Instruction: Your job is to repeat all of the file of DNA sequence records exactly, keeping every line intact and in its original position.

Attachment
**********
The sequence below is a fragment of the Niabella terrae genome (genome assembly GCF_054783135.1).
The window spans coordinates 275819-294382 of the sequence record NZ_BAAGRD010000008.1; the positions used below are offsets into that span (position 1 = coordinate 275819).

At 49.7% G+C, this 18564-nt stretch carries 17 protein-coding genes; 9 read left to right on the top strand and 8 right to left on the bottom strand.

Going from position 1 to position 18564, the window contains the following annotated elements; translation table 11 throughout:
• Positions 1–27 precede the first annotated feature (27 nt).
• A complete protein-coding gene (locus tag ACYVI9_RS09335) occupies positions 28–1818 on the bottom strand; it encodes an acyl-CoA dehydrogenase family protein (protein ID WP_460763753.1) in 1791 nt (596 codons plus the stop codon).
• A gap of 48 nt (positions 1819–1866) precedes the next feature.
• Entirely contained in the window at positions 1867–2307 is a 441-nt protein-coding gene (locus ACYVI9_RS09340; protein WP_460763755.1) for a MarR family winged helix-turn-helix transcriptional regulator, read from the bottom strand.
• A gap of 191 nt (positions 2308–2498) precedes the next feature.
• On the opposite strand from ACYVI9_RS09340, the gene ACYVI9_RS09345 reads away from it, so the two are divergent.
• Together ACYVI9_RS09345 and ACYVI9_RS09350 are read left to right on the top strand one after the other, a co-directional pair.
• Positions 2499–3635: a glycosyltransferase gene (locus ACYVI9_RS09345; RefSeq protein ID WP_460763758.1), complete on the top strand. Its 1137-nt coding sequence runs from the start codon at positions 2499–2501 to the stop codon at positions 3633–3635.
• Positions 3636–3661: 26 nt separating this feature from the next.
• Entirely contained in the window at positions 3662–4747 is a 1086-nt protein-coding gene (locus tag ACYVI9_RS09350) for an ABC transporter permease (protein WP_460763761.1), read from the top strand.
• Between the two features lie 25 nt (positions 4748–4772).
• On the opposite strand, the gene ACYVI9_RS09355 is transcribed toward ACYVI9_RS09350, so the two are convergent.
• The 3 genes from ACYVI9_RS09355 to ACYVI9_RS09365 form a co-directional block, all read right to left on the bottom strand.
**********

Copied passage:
The sequence below is a fragment of the Niabella terrae genome (genome assembly GCF_054783135.1).
The window spans coordinates 275819-294382 of the sequence record NZ_BAAGRD010000008.1; the positions used below are offsets into that span (position 1 = coordinate 275819).

At 49.7% G+C, this 18564-nt stretch carries 17 protein-coding genes; 9 read left to right on the top strand and 8 right to left on the bottom strand.

Going from position 1 to position 18564, the window contains the following annotated elements; translation table 11 throughout:
• Positions 1–27 precede the first annotated feature (27 nt).
• A complete protein-coding gene (locus tag ACYVI9_RS09335) occupies positions 28–1818 on the bottom strand; it encodes an acyl-CoA dehydrogenase family protein (protein ID WP_460763753.1) in 1791 nt (596 codons plus the stop codon).
• A gap of 48 nt (positions 1819–1866) precedes the next feature.
• Entirely contained in the window at positions 1867–2307 is a 441-nt protein-coding gene (locus ACYVI9_RS09340; protein WP_460763755.1) for a MarR family winged helix-turn-helix transcriptional regulator, read from the bottom strand.
• A gap of 191 nt (positions 2308–2498) precedes the next feature.
• On the opposite strand from ACYVI9_RS09340, the gene ACYVI9_RS09345 reads away from it, so the two are divergent.
• Together ACYVI9_RS09345 and ACYVI9_RS09350 are read left to right on the top strand one after the other, a co-directional pair.
• Positions 2499–3635: a glycosyltransferase gene (locus ACYVI9_RS09345; RefSeq protein ID WP_460763758.1), complete on the top strand. Its 1137-nt coding sequence runs from the start codon at positions 2499–2501 to the stop codon at positions 3633–3635.
• Positions 3636–3661: 26 nt separating this feature from the next.
• Entirely contained in the window at positions 3662–4747 is a 1086-nt protein-coding gene (locus tag ACYVI9_RS09350) for an ABC transporter permease (protein WP_460763761.1), read from the top strand.
• Between the two features lie 25 nt (positions 4748–4772).
• On the opposite strand, the gene ACYVI9_RS09355 is transcribed toward ACYVI9_RS09350, so the two are convergent.
• The 3 genes from ACYVI9_RS09355 to ACYVI9_RS09365 form a co-directional block, all read right to left on the bottom strand.